Phosphate and CKD

Phosphate plays a special role in CKD cats. The kidneys lose their ability to excrete and regulate phosphate due to the decline in renal performance. Consequently, an excess of phosphate is accumulated in the blood, resulting in elevated phosphate levels. The resulting hyperphosphataemia (= plasma phosphate levels above the normal range) is the best known cause of disease progression, but is also a consequence of CKD. In cats with CKD, hyperphosphataemia increases mortality.

The derailment of the phosphate metabolism is initiated at an early stage. Compensatory mechanisms are involved, which extend via the parathyroid gland (release of parathyroid hormone = PTH), bones (breakdown of calcium-phosphate from the bone and release of FGF-23) and kidneys to the intestine (bone-kidney-gut axis). In individuals with chronic kidney disease (CKD), these mechanisms are altered to a greater extent, thereby further fuelling the disease process. This results in secondary hyperparathyroidism (SHPT), a hyperfunction of the parathyroid gland that leads to excessive production of parathyroid hormone. Parathyroid hormone in turn leads to massive bone loss – mineral and bone disorder (MBD) – in which excessive amounts of calcium and phosphate are released from the bone into the blood, demineralising the bone. The resulting excess of phosphate and calcium leads to calcifications in soft tissues such as the kidneys. The process of renal calcification results in a further decline in the number of functional nephrons. This subsequently impairs the kidney’s performance and ultimately leads to a vicious circle.

The vicious cycle begins with reduced renal performance and leads to a further reduction in renal performance with a progressive loss of functional nephrons.

The kidneys play a pivotal role in regulating phosphate metabolism

The kidneys are the primary excretory organ for phosphate. It is therefore the kidneys’ task to excrete excess phosphate and also to regulate phosphate levels. Phosphate excretion and regulation occurs via nephrons, which are functional units consisting of two parts: the filter unit with the glomerulus, in which calcium and phosphate are passively filtered out of the blood in addition to waste products and other minerals dissolved in a high amount of water. This produces the first urine as filtrate.

In the second part of the nephron, the tubular system, the filtrate is then further modified by the recovery of important components, including water, sugar (glucose) and also calcium and phosphate. Fine regulation of the phosphate blood level thus takes place in the tubular system. Up to 90% of the filtered phosphate can be recovered here.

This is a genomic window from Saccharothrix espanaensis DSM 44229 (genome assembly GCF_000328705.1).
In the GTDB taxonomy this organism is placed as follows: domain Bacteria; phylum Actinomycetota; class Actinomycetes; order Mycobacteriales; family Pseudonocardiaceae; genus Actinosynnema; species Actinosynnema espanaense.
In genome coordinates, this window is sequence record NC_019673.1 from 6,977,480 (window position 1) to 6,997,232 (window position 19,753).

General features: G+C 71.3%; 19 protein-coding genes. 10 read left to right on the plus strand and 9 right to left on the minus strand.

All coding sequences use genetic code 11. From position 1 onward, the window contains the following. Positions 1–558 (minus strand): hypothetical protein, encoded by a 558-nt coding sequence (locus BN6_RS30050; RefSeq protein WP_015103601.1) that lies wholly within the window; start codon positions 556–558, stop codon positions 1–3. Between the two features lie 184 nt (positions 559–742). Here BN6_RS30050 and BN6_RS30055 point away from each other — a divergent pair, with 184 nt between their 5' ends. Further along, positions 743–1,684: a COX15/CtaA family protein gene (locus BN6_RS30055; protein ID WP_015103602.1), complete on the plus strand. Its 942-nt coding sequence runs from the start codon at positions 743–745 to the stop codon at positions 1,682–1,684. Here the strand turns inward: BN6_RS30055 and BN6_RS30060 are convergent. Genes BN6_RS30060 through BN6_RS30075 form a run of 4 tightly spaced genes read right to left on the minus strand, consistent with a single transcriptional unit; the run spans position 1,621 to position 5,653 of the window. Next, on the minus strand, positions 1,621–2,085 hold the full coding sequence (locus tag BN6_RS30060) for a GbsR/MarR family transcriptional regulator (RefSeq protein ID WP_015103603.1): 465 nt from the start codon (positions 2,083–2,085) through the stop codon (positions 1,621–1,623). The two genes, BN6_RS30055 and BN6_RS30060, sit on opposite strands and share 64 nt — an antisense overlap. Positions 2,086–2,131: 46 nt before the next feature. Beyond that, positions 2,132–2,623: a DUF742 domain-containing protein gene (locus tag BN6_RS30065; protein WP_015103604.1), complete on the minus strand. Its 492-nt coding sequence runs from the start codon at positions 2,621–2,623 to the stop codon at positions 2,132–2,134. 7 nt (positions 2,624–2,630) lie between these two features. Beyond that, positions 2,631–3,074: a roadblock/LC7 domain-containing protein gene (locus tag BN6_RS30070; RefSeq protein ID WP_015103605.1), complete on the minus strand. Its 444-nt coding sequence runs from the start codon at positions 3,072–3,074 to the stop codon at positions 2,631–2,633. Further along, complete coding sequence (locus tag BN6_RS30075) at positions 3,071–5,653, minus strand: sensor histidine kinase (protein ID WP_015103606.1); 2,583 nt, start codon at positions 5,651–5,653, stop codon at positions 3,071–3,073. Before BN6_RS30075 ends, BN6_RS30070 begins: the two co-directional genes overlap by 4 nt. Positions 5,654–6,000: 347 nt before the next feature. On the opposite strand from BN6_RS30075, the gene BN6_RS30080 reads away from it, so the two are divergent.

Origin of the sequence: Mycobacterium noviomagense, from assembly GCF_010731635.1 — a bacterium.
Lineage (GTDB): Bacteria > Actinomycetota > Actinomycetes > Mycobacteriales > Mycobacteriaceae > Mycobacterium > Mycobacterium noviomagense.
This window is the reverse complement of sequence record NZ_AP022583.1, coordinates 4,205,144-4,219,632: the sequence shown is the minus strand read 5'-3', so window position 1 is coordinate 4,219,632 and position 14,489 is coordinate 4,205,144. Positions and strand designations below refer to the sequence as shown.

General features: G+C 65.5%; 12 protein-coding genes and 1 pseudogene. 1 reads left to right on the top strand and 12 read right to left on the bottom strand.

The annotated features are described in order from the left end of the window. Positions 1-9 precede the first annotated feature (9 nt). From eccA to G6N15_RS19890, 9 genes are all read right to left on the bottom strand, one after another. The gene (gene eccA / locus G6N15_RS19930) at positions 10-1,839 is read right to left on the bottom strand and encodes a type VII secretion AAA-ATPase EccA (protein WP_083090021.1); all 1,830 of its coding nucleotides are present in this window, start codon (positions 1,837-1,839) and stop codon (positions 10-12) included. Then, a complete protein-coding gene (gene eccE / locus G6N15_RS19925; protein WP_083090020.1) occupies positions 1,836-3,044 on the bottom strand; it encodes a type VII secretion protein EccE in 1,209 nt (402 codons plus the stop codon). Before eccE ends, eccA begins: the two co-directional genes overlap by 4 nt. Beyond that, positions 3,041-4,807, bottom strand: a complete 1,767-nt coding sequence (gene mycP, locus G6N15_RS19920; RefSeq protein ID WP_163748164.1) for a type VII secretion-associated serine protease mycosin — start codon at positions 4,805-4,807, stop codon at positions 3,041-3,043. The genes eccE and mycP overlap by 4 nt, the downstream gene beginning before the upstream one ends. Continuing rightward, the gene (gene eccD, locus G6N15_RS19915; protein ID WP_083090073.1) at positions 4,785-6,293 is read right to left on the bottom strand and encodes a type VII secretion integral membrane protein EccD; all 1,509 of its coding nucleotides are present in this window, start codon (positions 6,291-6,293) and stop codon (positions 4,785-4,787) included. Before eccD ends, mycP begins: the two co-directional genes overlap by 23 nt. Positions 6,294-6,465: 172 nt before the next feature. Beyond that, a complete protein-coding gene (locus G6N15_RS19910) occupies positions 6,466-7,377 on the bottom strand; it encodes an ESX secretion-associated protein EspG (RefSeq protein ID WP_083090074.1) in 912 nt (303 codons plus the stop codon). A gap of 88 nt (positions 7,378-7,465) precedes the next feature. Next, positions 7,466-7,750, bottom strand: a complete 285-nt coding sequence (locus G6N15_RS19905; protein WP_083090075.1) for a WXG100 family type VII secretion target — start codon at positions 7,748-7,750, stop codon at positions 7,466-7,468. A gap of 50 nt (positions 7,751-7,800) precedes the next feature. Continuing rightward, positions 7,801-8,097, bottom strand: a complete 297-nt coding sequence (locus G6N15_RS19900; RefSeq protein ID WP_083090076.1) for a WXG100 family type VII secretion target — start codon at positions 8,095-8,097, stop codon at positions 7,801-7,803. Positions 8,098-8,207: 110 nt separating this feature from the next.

Hormones such as parathyroid hormone and FGF-23 (fibroblast growth factor-23) are involved in the recovery of phosphate from the tubular system and influence the amount that is recovered. Anything that is not recovered is excreted. A reduction in the recovery of phosphate in the tubular system stimulated by parathyroid hormone and FGF-23 can contribute to a significant increase in phosphate excretion. In Chronic Kidney Disease (CKD), these two hormones sustain the phosphate blood level at normal levels for an extensive period (until only approximately 20% of the kidney tissue remains functional). However, this is at the cost of increased levels of these substances being present in the blood, which in turn can give rise to further issues, such as secondary hyperparathyroidism (SHPT).

Furthermore, the kidney tissue is responsible for the production of calcitriol, the active form of vitamin D3. Calcitriol ensures that more phosphate is absorbed from the chyme into the blood by increasing the necessary transport systems. Calcitriol also ensures an increased serum calcium level by increasing the absorption of calcium from the intestine and increasing the recovery of filtered calcium in the tubular systems of the nephrons. The effect of calcitriol is designed to provide minerals for the formation of bone. Another crucial function of calcitriol is to inhibit parathyroid hormone production by the parathyroid gland, which is responsible for bone resorption.

Phosphate metabolism in detail

The phosphate pathway in cats consists of four main steps from absorption to excretion. In addition to the intestine, the parathyroid gland, bones and kidneys are also involved in phosphate metabolism.

Cats cannot produce phosphate themselves, so they have to ingest phosphate with their food. As cats are obligate carnivores, they also consume a lot of phosphate with animal proteins. Processed food also contains additives that serve as excipients and/or flavour enhancers and may contain phosphate (e.g. sodium diphosphate and other diphosphates). Phosphate must be ingested in a very specific ratio to calcium.

About 80% of the phosphate in the feed is absorbed. The remainder is excreted in the faeces. From the intestine, phosphate is transferred to the blood by two different routes.

One is active, via a transcellular system, i.e. through the cells. This system depends on the number of appropriate transport systems (NaPi2b receptors). Calcitriol increases the number of these transport systems in the intestine so that more phosphate can be absorbed. The second is the paracellular pathway, i.e. between cells. This is a passive pathway. It depends on the strength of the connection between the cells.